Selasa, 24 Juni 2008

Constipation I

Constipation is a symptom that represents a subjective interpretation of bowel function disturbance. In clinical practice, constipation is generally defined as fewer than three bowel movements per week. It is more prevalent in children and the elderly. Constipation can have many causes, but most often is functional or idiopathic. Chronic constipation may diminish quality of life and it may also signal more serious underlying problems such as large bowel dismotility or mass lesions.

The process of defecation involves the propulsion of stool through the large bowel, the recognition for stool within the terminal end of large bowel (rectum), and the conscious act of defecation. Constipation can be caused by obstruction of the large bowel flow (due to anatomic or functional disorder) or poor propulsive activity (due to inhibition of motility caused by drugs, metabolic disease, or diffuse nerve/ muscle disease).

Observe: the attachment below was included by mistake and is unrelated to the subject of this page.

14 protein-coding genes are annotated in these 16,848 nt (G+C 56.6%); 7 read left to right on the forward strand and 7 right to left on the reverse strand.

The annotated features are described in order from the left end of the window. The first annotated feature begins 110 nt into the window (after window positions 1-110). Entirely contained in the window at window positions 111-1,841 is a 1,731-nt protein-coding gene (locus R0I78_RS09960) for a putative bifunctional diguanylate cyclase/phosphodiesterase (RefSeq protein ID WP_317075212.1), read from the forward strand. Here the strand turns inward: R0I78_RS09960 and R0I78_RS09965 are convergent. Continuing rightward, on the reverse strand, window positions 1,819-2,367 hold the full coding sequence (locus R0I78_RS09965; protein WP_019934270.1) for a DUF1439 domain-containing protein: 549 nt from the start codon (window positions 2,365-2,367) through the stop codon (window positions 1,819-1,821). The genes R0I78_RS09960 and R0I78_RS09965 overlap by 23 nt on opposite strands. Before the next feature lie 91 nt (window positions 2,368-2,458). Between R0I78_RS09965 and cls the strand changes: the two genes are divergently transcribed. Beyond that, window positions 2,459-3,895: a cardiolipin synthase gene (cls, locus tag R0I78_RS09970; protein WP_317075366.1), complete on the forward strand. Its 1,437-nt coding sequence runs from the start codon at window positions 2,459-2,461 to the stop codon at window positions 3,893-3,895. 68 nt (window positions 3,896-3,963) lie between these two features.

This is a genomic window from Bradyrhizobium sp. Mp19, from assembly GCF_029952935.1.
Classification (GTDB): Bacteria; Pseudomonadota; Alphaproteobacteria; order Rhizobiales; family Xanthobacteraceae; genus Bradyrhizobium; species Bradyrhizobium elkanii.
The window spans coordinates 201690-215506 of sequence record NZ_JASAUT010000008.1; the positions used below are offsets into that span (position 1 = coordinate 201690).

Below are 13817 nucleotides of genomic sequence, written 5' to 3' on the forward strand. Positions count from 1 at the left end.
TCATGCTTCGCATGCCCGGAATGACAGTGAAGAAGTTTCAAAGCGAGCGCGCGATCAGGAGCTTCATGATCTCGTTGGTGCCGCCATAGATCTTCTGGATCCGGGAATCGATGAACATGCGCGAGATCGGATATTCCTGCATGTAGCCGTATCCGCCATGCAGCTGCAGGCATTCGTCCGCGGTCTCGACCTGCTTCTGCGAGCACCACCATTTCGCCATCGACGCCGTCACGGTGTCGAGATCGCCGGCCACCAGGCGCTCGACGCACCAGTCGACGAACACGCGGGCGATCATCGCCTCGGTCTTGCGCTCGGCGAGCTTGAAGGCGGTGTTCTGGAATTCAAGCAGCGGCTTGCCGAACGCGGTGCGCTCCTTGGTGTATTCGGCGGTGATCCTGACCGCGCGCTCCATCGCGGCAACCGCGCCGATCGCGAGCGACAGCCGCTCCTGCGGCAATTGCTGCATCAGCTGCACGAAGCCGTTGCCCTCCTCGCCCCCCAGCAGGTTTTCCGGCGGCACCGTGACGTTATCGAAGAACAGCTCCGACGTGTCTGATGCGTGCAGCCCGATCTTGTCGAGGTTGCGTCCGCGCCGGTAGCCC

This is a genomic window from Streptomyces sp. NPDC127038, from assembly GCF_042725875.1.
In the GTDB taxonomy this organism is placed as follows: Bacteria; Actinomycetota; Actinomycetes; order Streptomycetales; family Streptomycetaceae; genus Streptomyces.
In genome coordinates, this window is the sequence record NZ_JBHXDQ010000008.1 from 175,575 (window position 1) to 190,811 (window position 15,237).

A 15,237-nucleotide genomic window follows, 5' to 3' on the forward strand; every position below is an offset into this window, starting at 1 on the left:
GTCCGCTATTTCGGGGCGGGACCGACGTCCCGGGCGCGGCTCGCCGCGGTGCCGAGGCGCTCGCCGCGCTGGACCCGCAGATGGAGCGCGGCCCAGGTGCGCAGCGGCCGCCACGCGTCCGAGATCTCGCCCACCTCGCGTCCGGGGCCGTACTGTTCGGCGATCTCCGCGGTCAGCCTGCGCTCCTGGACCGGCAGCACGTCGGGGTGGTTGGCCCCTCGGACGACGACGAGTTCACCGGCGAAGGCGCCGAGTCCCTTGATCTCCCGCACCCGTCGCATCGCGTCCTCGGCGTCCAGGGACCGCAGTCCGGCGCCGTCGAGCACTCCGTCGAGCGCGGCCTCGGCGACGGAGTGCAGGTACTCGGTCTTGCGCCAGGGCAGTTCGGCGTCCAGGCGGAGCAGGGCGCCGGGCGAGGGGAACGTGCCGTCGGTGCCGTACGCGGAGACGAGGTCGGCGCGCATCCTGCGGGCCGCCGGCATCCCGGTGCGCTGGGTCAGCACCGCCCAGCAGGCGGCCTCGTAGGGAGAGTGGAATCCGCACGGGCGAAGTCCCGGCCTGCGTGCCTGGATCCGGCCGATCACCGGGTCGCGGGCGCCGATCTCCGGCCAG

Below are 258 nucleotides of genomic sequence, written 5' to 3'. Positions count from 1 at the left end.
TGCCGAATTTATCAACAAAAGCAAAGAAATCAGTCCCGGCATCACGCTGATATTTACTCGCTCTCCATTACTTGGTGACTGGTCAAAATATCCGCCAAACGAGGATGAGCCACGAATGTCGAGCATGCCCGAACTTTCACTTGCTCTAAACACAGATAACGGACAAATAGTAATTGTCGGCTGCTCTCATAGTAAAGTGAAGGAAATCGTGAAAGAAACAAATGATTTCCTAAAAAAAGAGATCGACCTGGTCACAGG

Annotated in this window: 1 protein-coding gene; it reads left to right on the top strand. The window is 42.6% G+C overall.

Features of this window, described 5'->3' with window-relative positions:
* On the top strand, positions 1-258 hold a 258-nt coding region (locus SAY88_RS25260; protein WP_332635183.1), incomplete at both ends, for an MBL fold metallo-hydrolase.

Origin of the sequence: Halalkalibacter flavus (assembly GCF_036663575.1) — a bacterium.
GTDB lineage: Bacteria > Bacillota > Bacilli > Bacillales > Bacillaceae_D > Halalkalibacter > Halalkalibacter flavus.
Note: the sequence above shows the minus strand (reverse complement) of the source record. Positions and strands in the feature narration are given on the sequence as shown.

A patient’s perception of constipation may vary. It may include not only the objective observation of infrequent bowel movements, but also the subjective complaints of straining at stooling, incomplete evacuation, abdominal bloating or pain, hard or small stools, or a need for digital manipulation to enable defecation. Thus, an international committee has recommended operational definitions of chronic functional constipation in adults, infants and young children to guide the evaluation and treatment of constipation.

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